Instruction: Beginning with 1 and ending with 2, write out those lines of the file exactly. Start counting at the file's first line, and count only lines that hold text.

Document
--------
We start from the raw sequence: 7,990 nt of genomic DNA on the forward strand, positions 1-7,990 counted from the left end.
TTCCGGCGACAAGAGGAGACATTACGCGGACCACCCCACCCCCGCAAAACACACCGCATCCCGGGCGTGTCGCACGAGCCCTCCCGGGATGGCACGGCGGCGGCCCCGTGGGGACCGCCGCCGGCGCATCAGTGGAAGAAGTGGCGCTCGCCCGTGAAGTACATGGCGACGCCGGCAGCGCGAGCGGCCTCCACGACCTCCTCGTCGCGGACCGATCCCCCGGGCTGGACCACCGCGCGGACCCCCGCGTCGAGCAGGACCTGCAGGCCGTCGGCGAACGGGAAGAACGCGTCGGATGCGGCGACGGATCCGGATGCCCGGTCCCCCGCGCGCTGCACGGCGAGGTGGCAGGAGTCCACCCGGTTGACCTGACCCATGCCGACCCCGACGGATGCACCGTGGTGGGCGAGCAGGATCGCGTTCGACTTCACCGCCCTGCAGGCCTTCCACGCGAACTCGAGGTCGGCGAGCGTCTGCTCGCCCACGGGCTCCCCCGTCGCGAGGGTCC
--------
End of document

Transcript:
We start from the raw sequence: 7,990 nt of genomic DNA on the forward strand, positions 1-7,990 counted from the left end.
TTCCGGCGACAAGAGGAGACATTACGCGGACCACCCCACCCCCGCAAAACACACCGCATCCCGGGCGTGTCGCACGAGCCCTCCCGGGATGGCACGGCGGCGGCCCCGTGGGGACCGCCGCCGGCGCATCAGTGGAAGAAGTGGCGCTCGCCCGTGAAGTACATGGCGACGCCGGCAGCGCGAGCGGCCTCCACGACCTCCTCGTCGCGGACCGATCCCCCGGGCTGGACCACCGCGCGGACCCCCGCGTCGAGCAGGACCTGCAGGCCGTCGGCGAACGGGAAGAACGCGTCGGATGCGGCGACGGATCCGGATGCCCGGTCCCCCGCGCGCTGCACGGCGAGGTGGCAGGAGTCCACCCGGTTGACCTGACCCATGCCGACCCCGACGGATGCACCGTGGTGGGCGAGCAGGATCGCGTTCGACTTCACCGCCCTGCAGGCCTTCCACGCGAACTCGAGGTCGGCGAGCGTCTGCTCGCCCACGGGCTCCCCCGTCGCGAGGGTCC